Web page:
When separating, both parents are required to think of arrangements for any children of the relationship/marriage. This can just be something informal, or in some situations a more formal arrangement. Putting an agreement in writing can help parties have a clearer understanding about the future and make it less likely for disagreements to arise.
This can be done formally or informally using a parenting plan or consent orders. The main difference between the two are their involvement in the Family Court of Western Australia and their legal enforceability, meaning, whether a Court can force the parties to follow the agreement or not. Here at Joss Legal, we can provide advice about both processes to assist with your family law matters.
A parenting plan is a way of creating a formal agreement about parenting, without applying for orders in the Family Court of Western Australia. Consent orders are made by the Court to formalise how parental responsibilities will be allocated in the best interests of the child.
Similar to consent orders, parenting plans focus on the best interests of the child. They can cover anything to do with children and parenting including but not limited to:
- Parental responsibility for the children;
- Where the children live;
- How and when they communicate with each parent and other family members;
- Details about extra-curricular, medical, religious and schooling matters; and
- How the parenting plan will be changed in the future, if required.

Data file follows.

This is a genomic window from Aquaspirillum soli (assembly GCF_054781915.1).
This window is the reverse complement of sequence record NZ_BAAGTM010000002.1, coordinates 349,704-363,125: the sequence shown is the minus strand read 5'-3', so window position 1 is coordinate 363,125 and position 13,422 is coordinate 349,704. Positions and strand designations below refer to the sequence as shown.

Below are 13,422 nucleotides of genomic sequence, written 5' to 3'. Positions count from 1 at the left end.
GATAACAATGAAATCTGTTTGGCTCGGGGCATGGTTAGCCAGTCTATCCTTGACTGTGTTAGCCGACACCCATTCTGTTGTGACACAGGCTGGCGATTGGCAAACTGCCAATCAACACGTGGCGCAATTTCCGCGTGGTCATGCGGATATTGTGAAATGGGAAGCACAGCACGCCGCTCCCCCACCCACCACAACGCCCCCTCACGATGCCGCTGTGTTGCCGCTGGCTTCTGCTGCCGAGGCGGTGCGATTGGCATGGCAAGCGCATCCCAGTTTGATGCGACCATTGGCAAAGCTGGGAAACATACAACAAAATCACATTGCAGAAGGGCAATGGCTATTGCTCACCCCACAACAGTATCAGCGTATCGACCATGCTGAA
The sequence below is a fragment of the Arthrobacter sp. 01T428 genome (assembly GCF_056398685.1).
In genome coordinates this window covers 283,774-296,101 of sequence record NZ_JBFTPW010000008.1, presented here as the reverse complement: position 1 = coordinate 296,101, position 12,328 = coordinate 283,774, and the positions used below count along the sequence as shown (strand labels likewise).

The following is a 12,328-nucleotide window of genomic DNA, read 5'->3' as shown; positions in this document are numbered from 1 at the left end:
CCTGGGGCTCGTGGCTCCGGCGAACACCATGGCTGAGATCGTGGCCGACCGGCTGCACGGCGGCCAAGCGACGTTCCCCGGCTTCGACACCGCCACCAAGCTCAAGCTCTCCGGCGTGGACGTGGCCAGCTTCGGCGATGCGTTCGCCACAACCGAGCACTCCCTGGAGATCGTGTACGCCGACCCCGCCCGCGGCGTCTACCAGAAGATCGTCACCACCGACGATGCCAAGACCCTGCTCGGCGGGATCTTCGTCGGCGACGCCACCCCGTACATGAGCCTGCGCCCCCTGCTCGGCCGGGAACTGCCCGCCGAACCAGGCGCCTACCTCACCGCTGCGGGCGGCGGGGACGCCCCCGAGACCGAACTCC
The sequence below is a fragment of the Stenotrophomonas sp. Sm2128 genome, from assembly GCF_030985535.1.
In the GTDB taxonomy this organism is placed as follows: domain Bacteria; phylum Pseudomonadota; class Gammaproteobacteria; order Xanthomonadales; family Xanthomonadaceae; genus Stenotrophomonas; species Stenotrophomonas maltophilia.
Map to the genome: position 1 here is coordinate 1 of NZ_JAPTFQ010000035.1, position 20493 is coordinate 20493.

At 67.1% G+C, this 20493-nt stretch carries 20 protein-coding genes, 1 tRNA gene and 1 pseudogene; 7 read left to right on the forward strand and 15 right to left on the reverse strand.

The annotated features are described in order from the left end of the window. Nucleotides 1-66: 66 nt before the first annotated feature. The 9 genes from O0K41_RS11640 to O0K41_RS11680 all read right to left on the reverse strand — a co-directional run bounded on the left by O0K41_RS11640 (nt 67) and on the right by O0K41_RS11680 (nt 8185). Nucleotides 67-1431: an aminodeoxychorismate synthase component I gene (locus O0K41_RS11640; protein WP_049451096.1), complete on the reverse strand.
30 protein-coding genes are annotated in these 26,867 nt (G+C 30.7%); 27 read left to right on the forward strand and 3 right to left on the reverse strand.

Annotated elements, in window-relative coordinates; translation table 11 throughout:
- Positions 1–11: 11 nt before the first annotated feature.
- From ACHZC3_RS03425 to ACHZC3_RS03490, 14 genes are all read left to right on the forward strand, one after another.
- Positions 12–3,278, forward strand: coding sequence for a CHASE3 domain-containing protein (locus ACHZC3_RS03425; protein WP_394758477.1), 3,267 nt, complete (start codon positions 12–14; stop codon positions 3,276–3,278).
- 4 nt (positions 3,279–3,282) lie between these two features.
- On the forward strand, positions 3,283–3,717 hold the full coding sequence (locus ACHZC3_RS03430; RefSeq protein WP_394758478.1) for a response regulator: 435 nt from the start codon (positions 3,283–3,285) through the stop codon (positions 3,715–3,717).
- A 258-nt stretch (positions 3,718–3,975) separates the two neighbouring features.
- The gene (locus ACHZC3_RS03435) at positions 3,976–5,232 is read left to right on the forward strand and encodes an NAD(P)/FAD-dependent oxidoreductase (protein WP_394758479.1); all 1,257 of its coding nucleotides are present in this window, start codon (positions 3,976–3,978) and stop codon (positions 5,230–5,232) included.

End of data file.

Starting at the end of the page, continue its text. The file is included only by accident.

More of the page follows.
A parenting plan is simple and can be changed freely if both parties agree. It must be in writing, signed and dated by each party. If there are other important people involved in the children’s lives, including grandparents or step-parents, they can also be asked to sign and agree to the parenting plan. Consent Orders can only be changed by making an application to the Court.
Parenting plans are not enforceable in the Family Court and the Court will not be able to make the other parent follow the parenting plan. A Consent Order, however, can be enforced by the Court.
Parties can change their parenting plan into consent orders if they apply and have it approved by the Court. The Court can consider the parenting plan when looking to make parenting orders.
If both parents consent to the orders, you do not need a Family Dispute Resolution certificate or to attend a court hearing.
Whether a parenting plan or Consent Orders is the best option will depend on your unique situation.
At Joss Legal, we have experienced lawyers who can assist you with either a parenting plan or consent orders should you require one. Please do not hesitate to call us on (08) 6559 7480 or email us on email@example.com to book an appointment today.